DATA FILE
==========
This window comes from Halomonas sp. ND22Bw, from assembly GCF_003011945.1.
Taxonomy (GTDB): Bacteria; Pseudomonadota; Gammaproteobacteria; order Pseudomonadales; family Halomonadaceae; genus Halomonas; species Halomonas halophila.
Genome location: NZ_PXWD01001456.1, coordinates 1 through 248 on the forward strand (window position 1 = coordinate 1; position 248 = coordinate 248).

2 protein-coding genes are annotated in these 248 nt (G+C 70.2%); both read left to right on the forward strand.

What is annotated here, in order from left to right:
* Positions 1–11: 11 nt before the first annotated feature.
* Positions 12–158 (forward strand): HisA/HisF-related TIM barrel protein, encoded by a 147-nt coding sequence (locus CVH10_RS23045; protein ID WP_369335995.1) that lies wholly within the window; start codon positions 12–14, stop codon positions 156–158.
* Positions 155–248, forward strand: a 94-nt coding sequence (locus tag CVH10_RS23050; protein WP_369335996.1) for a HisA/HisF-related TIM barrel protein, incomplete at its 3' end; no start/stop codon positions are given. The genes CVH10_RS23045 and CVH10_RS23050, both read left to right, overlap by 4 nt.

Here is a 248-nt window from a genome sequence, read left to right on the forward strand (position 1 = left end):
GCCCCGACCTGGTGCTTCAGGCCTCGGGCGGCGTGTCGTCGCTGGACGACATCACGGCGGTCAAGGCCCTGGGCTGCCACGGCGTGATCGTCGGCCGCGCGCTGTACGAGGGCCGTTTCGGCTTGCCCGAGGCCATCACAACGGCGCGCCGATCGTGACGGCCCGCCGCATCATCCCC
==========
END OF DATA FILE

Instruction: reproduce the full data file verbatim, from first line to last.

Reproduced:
This window comes from Halomonas sp. ND22Bw, from assembly GCF_003011945.1.
Taxonomy (GTDB): Bacteria; Pseudomonadota; Gammaproteobacteria; order Pseudomonadales; family Halomonadaceae; genus Halomonas; species Halomonas halophila.
Genome location: NZ_PXWD01001456.1, coordinates 1 through 248 on the forward strand (window position 1 = coordinate 1; position 248 = coordinate 248).

2 protein-coding genes are annotated in these 248 nt (G+C 70.2%); both read left to right on the forward strand.

What is annotated here, in order from left to right:
* Positions 1–11: 11 nt before the first annotated feature.
* Positions 12–158 (forward strand): HisA/HisF-related TIM barrel protein, encoded by a 147-nt coding sequence (locus CVH10_RS23045; protein ID WP_369335995.1) that lies wholly within the window; start codon positions 12–14, stop codon positions 156–158.
* Positions 155–248, forward strand: a 94-nt coding sequence (locus tag CVH10_RS23050; protein WP_369335996.1) for a HisA/HisF-related TIM barrel protein, incomplete at its 3' end; no start/stop codon positions are given. The genes CVH10_RS23045 and CVH10_RS23050, both read left to right, overlap by 4 nt.

Here is a 248-nt window from a genome sequence, read left to right on the forward strand (position 1 = left end):
GCCCCGACCTGGTGCTTCAGGCCTCGGGCGGCGTGTCGTCGCTGGACGACATCACGGCGGTCAAGGCCCTGGGCTGCCACGGCGTGATCGTCGGCCGCGCGCTGTACGAGGGCCGTTTCGGCTTGCCCGAGGCCATCACAACGGCGCGCCGATCGTGACGGCCCGCCGCATCATCCCC